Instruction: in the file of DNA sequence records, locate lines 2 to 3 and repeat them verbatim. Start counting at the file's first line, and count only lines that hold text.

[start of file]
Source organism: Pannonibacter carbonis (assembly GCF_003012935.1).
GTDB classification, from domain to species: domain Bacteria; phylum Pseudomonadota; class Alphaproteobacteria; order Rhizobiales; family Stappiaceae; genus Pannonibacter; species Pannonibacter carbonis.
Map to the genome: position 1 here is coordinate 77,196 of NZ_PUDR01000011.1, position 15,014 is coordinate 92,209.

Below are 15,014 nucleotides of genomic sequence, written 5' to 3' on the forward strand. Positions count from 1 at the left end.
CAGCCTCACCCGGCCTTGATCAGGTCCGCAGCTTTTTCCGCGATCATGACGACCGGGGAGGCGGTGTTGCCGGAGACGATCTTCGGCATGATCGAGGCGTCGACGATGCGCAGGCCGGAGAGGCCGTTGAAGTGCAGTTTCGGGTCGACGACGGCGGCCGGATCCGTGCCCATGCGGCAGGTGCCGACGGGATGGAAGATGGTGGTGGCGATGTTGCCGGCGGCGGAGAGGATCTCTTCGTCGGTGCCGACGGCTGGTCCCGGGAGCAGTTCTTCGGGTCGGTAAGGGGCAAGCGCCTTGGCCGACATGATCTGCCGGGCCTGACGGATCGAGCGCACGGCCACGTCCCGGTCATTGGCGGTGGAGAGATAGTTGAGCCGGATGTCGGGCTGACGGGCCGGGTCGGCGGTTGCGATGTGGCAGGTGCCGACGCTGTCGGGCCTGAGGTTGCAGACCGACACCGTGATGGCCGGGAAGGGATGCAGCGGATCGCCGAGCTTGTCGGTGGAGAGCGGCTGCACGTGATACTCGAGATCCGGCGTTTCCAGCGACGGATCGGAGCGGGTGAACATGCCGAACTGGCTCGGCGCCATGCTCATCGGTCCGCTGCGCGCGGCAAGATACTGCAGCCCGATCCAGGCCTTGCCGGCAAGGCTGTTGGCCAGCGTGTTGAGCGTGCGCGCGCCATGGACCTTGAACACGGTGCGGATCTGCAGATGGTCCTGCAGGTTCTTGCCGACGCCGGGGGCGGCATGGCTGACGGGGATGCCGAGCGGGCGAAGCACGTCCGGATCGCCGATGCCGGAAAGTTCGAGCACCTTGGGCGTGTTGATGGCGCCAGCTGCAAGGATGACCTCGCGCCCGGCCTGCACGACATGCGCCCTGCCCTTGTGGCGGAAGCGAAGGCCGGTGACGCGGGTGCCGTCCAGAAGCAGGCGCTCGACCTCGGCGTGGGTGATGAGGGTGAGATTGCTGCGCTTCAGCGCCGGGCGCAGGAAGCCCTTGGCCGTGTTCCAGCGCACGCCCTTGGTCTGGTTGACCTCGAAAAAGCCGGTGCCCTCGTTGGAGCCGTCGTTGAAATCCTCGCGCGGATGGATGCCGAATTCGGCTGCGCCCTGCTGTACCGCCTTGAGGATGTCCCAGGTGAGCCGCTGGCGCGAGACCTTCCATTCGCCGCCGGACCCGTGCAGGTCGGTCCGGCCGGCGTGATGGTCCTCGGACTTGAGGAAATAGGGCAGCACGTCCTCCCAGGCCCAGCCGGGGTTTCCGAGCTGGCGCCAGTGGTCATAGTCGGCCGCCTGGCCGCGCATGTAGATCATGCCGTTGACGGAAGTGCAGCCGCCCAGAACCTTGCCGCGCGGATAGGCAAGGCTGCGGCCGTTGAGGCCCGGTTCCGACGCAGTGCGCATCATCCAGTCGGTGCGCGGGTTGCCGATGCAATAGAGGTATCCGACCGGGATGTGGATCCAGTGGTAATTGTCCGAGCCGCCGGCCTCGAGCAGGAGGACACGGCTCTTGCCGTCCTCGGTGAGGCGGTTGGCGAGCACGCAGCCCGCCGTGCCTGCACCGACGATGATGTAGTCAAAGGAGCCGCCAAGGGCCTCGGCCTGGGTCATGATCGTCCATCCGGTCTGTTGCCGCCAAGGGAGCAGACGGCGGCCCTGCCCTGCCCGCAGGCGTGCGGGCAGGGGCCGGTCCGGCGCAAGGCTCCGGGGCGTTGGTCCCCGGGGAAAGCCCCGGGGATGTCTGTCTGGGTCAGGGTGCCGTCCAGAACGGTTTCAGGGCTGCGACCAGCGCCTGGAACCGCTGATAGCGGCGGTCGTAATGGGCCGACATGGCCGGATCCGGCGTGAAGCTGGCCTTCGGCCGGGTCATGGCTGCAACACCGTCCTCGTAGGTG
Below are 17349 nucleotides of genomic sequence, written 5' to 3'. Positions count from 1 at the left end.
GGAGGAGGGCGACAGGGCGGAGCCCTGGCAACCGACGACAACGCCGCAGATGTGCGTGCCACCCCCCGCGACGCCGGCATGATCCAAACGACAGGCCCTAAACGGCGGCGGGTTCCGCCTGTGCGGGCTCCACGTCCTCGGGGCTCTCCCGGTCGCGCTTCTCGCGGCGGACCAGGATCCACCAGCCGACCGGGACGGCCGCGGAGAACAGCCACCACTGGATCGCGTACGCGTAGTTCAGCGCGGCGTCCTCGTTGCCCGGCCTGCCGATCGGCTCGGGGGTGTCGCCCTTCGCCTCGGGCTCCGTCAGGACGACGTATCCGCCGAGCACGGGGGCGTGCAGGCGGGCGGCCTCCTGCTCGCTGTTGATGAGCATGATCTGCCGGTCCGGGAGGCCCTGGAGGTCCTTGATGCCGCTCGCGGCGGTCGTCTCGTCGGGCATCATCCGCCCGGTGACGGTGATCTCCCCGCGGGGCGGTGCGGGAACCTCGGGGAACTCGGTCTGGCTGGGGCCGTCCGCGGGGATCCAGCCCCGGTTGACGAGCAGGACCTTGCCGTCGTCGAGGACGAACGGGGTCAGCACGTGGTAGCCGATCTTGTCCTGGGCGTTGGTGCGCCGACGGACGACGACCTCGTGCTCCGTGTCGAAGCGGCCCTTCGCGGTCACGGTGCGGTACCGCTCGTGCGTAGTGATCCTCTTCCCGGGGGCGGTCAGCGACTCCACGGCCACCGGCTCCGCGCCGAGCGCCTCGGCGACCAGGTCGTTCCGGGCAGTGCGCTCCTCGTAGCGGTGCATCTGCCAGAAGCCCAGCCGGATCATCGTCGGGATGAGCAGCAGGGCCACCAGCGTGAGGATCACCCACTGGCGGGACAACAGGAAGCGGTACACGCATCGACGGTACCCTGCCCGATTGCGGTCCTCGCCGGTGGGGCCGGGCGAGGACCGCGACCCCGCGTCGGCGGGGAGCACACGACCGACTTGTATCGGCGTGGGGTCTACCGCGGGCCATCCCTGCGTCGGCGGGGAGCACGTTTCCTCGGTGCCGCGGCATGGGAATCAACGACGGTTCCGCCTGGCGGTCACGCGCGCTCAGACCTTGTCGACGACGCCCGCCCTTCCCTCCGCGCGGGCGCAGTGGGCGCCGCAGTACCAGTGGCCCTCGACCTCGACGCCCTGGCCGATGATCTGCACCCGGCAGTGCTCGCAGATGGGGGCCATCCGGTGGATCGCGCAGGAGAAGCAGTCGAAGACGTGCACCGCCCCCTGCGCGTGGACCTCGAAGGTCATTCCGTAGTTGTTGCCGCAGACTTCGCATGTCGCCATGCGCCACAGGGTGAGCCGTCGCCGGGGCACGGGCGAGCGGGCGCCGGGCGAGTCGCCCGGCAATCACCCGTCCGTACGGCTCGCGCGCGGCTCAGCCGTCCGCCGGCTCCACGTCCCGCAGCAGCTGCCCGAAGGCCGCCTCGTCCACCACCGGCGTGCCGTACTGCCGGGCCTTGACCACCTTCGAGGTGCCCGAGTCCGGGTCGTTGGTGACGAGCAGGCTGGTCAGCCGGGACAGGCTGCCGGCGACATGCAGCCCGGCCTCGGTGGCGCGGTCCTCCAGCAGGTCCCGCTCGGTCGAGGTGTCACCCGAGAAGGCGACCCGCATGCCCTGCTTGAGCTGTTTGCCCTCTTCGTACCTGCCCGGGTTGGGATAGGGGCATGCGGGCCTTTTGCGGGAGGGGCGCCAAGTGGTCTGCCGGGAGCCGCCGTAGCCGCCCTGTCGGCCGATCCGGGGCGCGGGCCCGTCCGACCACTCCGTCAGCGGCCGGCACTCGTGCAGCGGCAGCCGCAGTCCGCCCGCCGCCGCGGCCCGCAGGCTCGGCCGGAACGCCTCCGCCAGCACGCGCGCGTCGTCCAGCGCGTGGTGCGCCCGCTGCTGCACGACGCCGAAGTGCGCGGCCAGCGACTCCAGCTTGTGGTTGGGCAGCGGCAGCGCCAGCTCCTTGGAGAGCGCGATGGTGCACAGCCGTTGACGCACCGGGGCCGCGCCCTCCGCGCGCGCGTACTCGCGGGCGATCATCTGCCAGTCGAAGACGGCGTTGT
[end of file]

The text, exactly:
GTDB classification, from domain to species: domain Bacteria; phylum Pseudomonadota; class Alphaproteobacteria; order Rhizobiales; family Stappiaceae; genus Pannonibacter; species Pannonibacter carbonis.
Map to the genome: position 1 here is coordinate 77,196 of NZ_PUDR01000011.1, position 15,014 is coordinate 92,209.